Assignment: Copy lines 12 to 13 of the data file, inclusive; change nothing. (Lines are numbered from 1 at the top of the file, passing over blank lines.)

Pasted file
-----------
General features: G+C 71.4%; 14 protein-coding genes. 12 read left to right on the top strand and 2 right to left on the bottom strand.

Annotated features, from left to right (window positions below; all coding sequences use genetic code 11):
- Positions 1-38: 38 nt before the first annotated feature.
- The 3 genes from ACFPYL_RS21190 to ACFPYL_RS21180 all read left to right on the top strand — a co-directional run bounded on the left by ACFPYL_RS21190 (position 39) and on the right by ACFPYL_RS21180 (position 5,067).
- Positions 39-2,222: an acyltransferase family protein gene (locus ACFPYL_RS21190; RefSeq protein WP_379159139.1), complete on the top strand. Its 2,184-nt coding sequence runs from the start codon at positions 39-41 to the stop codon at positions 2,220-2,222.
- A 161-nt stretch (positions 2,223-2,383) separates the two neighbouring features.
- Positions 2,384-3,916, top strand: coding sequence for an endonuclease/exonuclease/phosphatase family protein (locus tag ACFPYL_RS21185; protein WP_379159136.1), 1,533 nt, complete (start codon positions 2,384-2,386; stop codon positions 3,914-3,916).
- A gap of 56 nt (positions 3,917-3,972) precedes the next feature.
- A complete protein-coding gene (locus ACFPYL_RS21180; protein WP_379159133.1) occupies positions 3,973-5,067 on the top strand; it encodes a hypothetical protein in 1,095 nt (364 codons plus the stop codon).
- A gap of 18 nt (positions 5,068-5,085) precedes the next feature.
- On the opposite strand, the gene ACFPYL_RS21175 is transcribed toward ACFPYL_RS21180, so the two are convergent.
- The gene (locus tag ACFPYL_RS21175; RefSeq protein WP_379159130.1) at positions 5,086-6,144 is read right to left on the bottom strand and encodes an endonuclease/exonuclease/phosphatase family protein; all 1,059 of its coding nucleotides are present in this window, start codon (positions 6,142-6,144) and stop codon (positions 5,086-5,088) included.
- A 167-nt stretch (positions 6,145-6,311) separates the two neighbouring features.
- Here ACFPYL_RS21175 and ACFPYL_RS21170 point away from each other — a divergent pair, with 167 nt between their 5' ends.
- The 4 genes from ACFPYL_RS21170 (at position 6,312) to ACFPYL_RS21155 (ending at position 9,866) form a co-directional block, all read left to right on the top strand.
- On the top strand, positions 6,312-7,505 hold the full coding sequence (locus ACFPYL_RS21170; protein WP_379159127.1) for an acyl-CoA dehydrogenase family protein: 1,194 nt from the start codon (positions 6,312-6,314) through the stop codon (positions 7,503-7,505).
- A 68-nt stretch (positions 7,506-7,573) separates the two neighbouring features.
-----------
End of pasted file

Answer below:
- The gene (locus tag ACFPYL_RS21175; RefSeq protein WP_379159130.1) at positions 5,086-6,144 is read right to left on the bottom strand and encodes an endonuclease/exonuclease/phosphatase family protein; all 1,059 of its coding nucleotides are present in this window, start codon (positions 6,142-6,144) and stop codon (positions 5,086-5,088) included.
- A 167-nt stretch (positions 6,145-6,311) separates the two neighbouring features.